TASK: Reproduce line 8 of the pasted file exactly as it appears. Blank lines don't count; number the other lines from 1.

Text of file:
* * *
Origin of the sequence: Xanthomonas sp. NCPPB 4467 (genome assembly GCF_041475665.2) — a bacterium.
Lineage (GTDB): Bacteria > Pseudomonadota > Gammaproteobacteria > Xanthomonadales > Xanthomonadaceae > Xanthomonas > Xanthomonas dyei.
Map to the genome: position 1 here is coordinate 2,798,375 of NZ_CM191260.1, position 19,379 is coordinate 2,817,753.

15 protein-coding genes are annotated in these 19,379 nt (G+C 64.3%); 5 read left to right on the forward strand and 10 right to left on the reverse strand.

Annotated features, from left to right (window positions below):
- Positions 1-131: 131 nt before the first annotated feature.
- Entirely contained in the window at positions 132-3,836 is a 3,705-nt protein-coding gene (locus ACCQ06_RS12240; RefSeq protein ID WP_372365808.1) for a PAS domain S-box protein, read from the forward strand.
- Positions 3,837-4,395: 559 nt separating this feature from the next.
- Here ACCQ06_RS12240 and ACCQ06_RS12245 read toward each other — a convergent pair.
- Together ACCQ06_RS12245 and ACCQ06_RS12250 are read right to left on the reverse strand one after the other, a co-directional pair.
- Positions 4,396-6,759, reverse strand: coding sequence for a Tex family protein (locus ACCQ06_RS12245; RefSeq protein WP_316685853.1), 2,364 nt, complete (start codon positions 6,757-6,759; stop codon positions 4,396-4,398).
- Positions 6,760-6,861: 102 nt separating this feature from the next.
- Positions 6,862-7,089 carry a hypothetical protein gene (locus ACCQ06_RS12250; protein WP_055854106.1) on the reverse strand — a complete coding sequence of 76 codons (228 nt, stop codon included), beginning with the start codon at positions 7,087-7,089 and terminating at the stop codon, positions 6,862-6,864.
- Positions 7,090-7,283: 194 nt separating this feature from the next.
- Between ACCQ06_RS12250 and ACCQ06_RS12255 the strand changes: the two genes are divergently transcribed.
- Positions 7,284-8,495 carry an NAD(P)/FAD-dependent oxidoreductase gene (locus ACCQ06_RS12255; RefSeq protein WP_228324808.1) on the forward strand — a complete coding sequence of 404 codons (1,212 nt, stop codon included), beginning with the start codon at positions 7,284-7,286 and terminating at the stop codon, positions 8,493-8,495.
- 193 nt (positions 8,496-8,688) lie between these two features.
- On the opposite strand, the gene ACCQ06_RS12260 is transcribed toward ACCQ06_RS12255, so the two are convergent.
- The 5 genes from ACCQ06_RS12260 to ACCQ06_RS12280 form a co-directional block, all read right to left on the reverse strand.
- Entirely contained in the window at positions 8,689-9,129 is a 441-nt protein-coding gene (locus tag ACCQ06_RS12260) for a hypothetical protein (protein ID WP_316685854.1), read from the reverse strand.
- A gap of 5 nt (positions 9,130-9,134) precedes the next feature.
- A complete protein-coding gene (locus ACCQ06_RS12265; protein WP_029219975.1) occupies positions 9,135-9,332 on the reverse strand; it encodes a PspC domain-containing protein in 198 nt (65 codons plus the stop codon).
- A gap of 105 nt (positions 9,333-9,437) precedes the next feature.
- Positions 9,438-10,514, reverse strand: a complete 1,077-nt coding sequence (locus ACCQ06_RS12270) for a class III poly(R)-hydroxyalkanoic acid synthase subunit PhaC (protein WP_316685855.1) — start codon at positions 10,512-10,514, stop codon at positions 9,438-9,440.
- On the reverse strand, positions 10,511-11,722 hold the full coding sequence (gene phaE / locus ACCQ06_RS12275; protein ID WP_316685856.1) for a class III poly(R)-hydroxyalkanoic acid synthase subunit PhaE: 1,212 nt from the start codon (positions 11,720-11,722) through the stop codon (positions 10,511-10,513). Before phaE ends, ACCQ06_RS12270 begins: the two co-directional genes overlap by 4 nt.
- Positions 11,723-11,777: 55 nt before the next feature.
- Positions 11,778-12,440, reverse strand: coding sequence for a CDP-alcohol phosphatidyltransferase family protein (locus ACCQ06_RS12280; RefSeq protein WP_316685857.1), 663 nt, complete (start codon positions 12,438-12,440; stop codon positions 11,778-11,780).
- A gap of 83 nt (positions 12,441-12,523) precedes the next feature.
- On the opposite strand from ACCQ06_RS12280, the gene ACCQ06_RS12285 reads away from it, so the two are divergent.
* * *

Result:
- Positions 3,837-4,395: 559 nt separating this feature from the next.